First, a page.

To start with, walkers need to know that this walk lasts for about 1hour and 30 minutes and it's relatively easy under foot, and suitable for most categories of walker, except perhaps the very old or very young.

The terrain can sometimes be muddy, particularly after rainfall, but during those times, the intricacies of the local water cycle can been seen at their most striking and give the whole route that otherworldly quality alluded to before.

So armed with a vivid imagination, sturdy trainers or walking boots and some refreshments to savour at the grand finale (which is definitely worth the journey), then let us walk on.

As you step outside Glyn-yr-Aur, you will be met with a captivating and prepossessing scene of rolling green pastures that sweep down to the banks of the River Mawddach. It is neither too neat nor too untidy, but thickets and small copses of deciduous trees are scattered across the landscape and help mark the boundaries of one set of fields to another. Various dry stone walls, some a little tumbledown, criss-cross the rough meadows that are filled with lush pasture, wild grasses, heathers and bracken.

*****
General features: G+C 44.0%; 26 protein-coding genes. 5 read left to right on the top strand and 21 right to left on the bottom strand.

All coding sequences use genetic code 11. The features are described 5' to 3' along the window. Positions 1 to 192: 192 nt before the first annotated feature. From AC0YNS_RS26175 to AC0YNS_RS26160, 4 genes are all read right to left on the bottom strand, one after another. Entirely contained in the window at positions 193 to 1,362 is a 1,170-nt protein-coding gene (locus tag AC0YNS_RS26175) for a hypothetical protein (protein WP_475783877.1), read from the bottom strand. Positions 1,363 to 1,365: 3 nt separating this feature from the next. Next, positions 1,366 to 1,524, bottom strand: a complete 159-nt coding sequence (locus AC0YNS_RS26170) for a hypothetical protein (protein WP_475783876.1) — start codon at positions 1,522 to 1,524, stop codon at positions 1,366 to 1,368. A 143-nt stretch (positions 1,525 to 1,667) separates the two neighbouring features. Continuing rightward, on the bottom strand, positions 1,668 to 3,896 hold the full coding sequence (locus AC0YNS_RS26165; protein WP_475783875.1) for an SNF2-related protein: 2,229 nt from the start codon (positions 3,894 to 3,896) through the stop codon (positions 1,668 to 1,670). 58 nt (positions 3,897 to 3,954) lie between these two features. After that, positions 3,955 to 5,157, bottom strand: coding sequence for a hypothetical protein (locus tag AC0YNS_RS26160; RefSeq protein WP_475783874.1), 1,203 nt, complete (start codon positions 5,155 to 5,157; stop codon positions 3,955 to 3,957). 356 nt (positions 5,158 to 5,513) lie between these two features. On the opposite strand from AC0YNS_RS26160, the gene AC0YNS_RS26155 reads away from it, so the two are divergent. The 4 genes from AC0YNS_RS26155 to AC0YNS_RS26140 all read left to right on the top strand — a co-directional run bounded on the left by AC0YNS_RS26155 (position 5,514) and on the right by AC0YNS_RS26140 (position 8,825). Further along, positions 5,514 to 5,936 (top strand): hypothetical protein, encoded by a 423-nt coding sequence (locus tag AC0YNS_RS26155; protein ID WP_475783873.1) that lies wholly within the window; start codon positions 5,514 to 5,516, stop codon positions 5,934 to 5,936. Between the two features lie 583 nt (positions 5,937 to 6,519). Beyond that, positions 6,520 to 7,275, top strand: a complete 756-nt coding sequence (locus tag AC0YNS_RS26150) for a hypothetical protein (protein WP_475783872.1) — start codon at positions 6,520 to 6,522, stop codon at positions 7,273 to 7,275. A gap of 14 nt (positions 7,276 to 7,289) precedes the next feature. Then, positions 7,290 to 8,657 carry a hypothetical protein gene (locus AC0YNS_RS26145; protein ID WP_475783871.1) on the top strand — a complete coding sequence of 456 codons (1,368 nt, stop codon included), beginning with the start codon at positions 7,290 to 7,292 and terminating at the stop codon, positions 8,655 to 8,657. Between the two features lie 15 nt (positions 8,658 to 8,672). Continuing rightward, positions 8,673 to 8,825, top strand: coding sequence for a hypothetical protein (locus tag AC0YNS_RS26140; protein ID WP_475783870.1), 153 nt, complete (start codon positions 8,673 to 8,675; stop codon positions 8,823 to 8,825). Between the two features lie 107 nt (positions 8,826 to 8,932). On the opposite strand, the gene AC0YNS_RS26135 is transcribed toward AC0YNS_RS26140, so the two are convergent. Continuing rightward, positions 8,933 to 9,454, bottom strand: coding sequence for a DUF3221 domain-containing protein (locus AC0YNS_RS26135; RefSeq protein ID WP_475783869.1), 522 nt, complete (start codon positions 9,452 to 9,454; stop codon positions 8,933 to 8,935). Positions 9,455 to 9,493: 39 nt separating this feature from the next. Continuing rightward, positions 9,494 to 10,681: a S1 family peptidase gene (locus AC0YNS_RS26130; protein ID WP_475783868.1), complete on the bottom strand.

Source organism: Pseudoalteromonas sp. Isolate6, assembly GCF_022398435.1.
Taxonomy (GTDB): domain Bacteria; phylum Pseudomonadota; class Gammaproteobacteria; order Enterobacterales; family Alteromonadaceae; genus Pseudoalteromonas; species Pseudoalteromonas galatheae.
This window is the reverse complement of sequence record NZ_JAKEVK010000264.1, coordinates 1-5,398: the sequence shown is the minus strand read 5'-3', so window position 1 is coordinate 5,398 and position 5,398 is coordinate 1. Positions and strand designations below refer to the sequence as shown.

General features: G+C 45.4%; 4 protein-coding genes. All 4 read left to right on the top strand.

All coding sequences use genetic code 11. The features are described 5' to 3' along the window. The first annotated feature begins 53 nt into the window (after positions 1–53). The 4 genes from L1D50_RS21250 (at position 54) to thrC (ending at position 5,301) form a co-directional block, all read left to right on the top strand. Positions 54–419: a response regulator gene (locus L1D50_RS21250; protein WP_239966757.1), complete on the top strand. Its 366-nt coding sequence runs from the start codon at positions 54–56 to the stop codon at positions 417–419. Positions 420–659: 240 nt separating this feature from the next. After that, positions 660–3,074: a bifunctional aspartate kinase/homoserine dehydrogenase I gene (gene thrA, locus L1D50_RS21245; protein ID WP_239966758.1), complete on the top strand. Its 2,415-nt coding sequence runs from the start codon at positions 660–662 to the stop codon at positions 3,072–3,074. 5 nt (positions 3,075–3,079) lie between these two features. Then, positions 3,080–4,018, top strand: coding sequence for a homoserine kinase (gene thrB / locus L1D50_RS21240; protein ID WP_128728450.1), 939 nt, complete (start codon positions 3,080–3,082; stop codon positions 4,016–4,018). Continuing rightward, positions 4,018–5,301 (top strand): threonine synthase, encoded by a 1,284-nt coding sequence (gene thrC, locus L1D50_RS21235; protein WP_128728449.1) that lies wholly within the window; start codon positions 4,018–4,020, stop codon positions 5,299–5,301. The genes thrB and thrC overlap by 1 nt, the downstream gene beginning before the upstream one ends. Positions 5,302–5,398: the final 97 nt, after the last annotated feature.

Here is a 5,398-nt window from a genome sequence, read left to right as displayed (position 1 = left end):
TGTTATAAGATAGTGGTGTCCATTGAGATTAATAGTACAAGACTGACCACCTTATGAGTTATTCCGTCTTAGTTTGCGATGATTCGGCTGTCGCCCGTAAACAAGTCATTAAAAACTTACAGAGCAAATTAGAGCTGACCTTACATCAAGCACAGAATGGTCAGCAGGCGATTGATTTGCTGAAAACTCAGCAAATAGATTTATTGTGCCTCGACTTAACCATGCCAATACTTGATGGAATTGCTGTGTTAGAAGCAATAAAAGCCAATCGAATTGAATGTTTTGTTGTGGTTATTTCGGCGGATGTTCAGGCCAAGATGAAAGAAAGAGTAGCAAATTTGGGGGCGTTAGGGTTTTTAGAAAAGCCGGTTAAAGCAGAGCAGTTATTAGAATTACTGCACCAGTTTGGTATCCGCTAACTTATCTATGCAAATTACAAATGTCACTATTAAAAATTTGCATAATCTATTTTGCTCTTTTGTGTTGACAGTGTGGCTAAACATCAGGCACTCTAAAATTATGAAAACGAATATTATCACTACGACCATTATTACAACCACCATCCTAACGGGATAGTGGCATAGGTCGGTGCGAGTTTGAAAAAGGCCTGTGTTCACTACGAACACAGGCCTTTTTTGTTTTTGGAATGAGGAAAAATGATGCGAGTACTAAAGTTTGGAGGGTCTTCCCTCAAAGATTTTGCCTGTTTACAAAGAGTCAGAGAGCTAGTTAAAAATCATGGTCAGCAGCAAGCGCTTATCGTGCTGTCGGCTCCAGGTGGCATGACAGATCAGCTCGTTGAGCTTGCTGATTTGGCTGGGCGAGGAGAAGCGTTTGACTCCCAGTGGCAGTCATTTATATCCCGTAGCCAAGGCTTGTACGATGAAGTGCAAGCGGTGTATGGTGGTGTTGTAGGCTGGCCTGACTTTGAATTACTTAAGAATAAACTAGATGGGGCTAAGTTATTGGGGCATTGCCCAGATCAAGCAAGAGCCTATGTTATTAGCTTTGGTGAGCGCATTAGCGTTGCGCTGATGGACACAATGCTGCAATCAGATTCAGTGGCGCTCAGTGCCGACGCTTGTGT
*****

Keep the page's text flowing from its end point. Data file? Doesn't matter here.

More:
Ramblers need to leave the tarmac road that lies outside the cottage and join the trackway that leads past the owners cottage. After reaching a satellite dish hidden in a copse turn left and walk straight downhill through the grazing land, that is most often seen at is best in spring and summer. During these heady months, it is more often than not ablaze will a myriad of differing shades of purples, greens and blues as the indigenous heathers, grasses and shrubs flower and come into full bloom.

Moreover, the pastures can almost seem to be dancing when the long grasses have been left to grow and they sway playfully back and forth in a synchronised motion as they are manipulated by the prevailing breeze.